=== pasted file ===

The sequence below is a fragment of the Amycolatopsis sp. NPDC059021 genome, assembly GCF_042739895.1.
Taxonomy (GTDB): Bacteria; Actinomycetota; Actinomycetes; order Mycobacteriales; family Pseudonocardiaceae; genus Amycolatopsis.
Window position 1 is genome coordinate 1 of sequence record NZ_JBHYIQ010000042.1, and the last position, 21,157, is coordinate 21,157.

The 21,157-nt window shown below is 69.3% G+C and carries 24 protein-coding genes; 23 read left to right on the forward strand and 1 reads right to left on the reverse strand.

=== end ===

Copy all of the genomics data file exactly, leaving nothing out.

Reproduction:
The sequence below is a fragment of the Amycolatopsis sp. NPDC059021 genome, assembly GCF_042739895.1.
Taxonomy (GTDB): Bacteria; Actinomycetota; Actinomycetes; order Mycobacteriales; family Pseudonocardiaceae; genus Amycolatopsis.
Window position 1 is genome coordinate 1 of sequence record NZ_JBHYIQ010000042.1, and the last position, 21,157, is coordinate 21,157.

The 21,157-nt window shown below is 69.3% G+C and carries 24 protein-coding genes; 23 read left to right on the forward strand and 1 reads right to left on the reverse strand.